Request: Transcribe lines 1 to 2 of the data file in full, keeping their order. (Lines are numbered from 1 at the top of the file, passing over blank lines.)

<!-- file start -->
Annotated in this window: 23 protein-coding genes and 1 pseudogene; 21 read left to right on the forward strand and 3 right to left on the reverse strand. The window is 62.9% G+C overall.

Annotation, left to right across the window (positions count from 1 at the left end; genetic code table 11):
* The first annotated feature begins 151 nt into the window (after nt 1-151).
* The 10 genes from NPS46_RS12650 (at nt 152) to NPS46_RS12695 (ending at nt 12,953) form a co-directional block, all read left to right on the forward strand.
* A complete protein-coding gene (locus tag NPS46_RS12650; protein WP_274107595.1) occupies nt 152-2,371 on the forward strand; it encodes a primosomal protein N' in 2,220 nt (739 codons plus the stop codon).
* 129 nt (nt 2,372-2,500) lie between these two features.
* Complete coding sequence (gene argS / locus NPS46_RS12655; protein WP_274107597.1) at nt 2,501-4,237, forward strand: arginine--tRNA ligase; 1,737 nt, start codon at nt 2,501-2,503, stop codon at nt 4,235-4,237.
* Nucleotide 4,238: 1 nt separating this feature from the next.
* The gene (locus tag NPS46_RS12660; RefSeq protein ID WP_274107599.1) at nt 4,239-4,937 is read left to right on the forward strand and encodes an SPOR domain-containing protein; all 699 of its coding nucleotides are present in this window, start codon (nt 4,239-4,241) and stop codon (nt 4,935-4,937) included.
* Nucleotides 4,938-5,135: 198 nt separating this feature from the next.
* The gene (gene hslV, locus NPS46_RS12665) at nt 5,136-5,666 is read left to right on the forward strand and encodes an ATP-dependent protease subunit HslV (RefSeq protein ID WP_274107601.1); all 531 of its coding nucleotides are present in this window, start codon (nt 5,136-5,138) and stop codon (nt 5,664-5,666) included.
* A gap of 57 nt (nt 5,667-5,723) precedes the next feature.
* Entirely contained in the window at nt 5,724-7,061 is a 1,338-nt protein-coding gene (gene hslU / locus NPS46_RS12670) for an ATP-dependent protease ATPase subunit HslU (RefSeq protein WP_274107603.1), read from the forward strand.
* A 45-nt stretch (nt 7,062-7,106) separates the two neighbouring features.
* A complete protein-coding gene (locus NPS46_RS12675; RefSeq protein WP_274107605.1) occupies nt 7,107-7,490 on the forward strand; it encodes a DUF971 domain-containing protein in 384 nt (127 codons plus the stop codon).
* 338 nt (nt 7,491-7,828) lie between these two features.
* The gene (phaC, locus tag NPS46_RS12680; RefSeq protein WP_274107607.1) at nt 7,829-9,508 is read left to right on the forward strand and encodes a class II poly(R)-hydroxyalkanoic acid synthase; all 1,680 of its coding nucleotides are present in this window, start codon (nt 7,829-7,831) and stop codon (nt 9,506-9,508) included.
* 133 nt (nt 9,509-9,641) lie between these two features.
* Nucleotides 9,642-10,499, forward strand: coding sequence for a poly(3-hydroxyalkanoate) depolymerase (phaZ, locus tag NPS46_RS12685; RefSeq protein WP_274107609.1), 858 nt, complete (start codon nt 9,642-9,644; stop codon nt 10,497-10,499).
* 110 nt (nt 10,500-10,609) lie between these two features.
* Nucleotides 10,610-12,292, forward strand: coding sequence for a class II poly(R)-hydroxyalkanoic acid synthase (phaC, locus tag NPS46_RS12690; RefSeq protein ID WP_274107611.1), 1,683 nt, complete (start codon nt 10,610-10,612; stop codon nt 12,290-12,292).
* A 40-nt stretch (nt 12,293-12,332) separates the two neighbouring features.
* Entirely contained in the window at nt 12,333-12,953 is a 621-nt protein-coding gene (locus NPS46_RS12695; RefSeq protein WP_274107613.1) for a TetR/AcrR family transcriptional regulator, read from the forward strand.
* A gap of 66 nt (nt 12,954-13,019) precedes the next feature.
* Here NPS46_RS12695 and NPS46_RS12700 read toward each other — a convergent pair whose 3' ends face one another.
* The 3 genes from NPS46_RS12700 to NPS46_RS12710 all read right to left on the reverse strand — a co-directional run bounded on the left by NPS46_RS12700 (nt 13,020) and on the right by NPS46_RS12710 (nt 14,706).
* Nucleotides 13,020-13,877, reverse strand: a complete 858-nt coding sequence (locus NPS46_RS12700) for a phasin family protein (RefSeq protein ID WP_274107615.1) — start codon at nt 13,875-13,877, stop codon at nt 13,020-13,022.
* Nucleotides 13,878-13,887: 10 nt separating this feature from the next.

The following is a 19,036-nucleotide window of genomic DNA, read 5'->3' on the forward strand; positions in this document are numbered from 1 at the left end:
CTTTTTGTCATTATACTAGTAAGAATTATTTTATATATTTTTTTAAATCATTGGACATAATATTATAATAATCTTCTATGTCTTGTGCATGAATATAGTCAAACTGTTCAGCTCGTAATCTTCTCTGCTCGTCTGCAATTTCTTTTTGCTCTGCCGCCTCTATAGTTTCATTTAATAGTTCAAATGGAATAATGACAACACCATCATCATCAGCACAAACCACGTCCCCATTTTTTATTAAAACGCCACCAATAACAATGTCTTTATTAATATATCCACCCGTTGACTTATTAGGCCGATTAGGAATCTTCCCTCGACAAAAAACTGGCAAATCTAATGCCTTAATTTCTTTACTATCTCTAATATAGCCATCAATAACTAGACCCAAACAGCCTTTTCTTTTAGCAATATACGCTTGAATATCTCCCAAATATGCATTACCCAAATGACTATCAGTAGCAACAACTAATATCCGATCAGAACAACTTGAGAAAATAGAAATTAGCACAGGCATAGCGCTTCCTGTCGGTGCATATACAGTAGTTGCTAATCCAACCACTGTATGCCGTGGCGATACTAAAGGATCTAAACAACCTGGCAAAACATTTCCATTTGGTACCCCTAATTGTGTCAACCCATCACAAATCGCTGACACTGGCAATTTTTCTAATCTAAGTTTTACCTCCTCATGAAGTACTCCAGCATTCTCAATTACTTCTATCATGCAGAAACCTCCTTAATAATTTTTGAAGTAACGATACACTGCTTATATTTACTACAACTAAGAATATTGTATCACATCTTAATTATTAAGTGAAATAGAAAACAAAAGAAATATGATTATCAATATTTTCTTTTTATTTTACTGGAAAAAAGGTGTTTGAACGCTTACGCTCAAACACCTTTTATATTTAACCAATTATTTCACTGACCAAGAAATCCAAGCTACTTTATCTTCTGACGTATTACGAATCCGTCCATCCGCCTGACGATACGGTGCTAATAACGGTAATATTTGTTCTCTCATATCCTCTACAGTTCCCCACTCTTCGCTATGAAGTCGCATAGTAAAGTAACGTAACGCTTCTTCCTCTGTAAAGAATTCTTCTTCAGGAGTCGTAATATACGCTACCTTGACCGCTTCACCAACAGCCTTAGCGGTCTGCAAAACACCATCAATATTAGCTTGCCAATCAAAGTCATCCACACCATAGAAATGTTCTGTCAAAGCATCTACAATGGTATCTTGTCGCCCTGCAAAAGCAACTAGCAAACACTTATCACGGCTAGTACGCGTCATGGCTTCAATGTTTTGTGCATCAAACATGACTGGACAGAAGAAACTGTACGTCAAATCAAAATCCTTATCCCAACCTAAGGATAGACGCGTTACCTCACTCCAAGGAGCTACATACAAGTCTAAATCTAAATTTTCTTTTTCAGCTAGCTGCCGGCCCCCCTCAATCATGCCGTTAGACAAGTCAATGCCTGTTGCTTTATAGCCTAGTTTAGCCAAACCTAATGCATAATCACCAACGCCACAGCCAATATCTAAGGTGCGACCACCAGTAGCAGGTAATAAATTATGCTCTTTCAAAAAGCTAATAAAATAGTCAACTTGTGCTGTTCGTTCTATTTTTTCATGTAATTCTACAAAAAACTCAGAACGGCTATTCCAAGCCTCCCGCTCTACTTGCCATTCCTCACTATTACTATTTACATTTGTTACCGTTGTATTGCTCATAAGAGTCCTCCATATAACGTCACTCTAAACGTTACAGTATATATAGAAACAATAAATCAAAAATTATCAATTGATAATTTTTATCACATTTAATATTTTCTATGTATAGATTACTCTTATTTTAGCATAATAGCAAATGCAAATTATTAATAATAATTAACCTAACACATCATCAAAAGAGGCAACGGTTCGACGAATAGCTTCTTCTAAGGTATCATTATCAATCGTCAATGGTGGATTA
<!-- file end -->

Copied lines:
Annotated in this window: 23 protein-coding genes and 1 pseudogene; 21 read left to right on the forward strand and 3 right to left on the reverse strand. The window is 62.9% G+C overall.

Annotation, left to right across the window (positions count from 1 at the left end; genetic code table 11):